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BRING­ING NORSE WOMEN TO THE FORE­FRONT OF THE VIK­ING WORLD

History of War - - CONTENTS | HOMEFRONT - JG

“JÓHANNA KATRÍN FRIÐRIKSDÓ­TTIR’S IN­VES­TI­GA­TION MERGES THESE TWO WORLDS BRIL­LIANTLY, HELP­ING TO EL­E­VATE THE EV­ERY­DAY WHILE ALSO GROUND­ING THE FAN­TAS­TIC”

This deep dive into the lives of the women of the Vik­ing era is a fas­ci­nat­ing one, com­bin­ing as it does both the re­al­i­ties and mythol­ogy of the time to re­veal the com­plex­ity and so­phis­ti­ca­tion of the cul­ture. Jóhanna Katrín Friðriksdó­ttir’s in­ves­ti­ga­tion merges these two worlds bril­liantly, help­ing to el­e­vate the ev­ery­day while also ground­ing the fan­tas­tic to give each the mean­ing they de­serve.

Friðriksdó­ttir starts with the myths of the Valkyrie and the in­ter­est­ing way in which they were used and de­picted de­pend­ing on the au­thor of the tale. The role of fe­male fig­ures as ar­biters of life and death, stand­ing both along­side and yet sep­a­rate from the gods is in­trigu­ing. As we learn through the book, it speaks to the im­por­tant role women played as the back­bone of Norse cul­ture, keep­ing the vil­lages and farms run­ning while men (for the most part, but not ex­clu­sively) trav­elled abroad. And yet the Valkyrie are the very def­i­ni­tion of lib­erty and free­dom away from male con­trol and the cur­tail­ing of that free­dom is a re­cur­ring theme in the mythol­ogy, again speak­ing to the so­ci­etal norms that the au­thors de­sired to be en­forced.

The book goes on to in­ves­ti­gate the lives of women through each stage of their lives from child­hood and ado­les­cence through to moth­er­hood, wid­ow­hood and old age. The stand­ing of these women evolves in fas­ci­nat­ing ways, go­ing from vir­tu­ally no self-de­ter­mi­na­tion as a child and young woman (of­ten be­ing forced into ar­ranged mar­riages by their par­ents) into grad­u­ally in­creas­ing de­grees of con­trol as they es­tab­lished their own house­holds.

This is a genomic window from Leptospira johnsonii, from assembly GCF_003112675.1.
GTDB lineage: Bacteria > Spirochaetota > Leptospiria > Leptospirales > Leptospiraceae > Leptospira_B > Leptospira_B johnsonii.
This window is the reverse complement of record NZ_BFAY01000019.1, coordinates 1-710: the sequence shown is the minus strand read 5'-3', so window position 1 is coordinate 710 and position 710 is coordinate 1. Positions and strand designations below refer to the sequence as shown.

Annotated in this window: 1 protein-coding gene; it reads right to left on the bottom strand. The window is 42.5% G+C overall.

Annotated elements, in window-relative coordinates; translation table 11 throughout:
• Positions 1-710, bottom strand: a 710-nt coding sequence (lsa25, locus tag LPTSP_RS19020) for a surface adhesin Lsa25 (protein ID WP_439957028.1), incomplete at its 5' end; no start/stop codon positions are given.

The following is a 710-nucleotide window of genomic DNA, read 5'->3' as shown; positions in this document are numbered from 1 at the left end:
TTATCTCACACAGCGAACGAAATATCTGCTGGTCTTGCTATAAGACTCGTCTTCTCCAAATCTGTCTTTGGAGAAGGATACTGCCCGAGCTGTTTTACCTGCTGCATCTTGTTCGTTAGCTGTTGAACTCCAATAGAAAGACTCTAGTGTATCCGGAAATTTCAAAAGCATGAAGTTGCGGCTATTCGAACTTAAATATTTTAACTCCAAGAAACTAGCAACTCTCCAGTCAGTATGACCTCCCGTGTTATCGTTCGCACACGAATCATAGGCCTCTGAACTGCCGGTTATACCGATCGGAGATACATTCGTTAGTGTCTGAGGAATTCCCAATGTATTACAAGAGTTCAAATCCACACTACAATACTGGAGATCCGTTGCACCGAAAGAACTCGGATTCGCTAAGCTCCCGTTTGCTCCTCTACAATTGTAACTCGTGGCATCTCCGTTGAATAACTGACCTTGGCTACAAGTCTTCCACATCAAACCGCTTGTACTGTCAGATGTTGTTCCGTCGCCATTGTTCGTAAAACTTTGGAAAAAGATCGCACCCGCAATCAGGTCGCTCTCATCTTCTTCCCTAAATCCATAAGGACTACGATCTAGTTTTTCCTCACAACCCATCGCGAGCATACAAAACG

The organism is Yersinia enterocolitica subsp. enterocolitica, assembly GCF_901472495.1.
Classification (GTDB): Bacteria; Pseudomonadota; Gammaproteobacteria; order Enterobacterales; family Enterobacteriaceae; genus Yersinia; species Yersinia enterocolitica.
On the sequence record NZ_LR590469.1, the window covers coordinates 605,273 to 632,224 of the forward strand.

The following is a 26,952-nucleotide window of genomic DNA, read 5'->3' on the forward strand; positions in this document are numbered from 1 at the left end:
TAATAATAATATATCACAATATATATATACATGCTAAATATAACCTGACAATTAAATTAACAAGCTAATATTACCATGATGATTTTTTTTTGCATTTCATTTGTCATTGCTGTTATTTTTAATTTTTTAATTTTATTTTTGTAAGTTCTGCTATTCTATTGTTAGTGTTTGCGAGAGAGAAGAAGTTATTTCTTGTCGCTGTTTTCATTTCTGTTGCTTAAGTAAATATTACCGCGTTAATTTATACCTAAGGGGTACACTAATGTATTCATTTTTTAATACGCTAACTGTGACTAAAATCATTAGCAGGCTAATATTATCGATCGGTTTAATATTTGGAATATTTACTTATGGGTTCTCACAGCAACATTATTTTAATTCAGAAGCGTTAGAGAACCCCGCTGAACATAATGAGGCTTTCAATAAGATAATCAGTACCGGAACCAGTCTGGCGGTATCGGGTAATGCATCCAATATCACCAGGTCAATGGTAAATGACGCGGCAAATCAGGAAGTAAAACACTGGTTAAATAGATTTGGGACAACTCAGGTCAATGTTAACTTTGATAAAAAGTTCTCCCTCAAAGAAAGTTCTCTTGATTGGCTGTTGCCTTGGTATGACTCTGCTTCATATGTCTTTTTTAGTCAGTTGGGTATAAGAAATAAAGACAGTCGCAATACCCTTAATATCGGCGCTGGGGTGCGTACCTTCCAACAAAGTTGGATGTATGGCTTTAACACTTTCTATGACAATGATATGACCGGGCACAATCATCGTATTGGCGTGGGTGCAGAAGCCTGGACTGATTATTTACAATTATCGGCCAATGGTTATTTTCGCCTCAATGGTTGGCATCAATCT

Friðriksdó­ttir of­ten refers back to the core texts, the sagas that in­form so much of our un­der­stand­ing of the Vik­ing world. From these she finds fas­ci­nat­ing and some­times even quite shock­ing ex­am­ples of women, from pow­er­less maidens to all pow­er­ful ma­tri­archs, and con­trasts them bril­liantly with mod­ern sen­ti­ments, help­ing to con­tex­tu­alise the thor­oughly un-ro­man­tic world of the Vik­ings.

Ul­ti­mately what we get from Friðriksdó­ttir’s ex­plo­ration of the sagas for ex­am­ples of the roles and bear­ing of women of the age is a deeper and more nu­anced un­der­stand­ing of what re­mains a deeply pa­tri­ar­chal cul­ture. The Vik­ings as we know them don’t nec­es­sar­ily change much in the read­ing, but they be­come deeper and more com­plex. For every stead­fast rule there is an ex­cep­tion that dis­proves it or at the very least bends it sig­nif­i­cantly.

As we be­gan by say­ing in this re­view, Valkyrie is a book that man­ages to blend the grounded re­al­i­ties and the fan­tas­tic sto­ries. By be­ing about Vik­ing women it is nec­es­sar­ily a book that con­cen­trates on do­mes­tic life over ad­ven­tures on the high seas, but the way the two feed into one an­other is also shown and dis­sected bril­liantly. If you’re look­ing for a deeper un­der­stand­ing of the Vik­ing world that breaks out from the usual tales of con­quest, but still en­joy a gen­er­ous sprin­kling of the fan­tas­tic, then this is a book that is well worth check­ing out.

Au­thor: Jóhanna Katrín Friðriksdó­ttir Pub­lisher: Blooms­bury Price: £20 Re­leased: Out now

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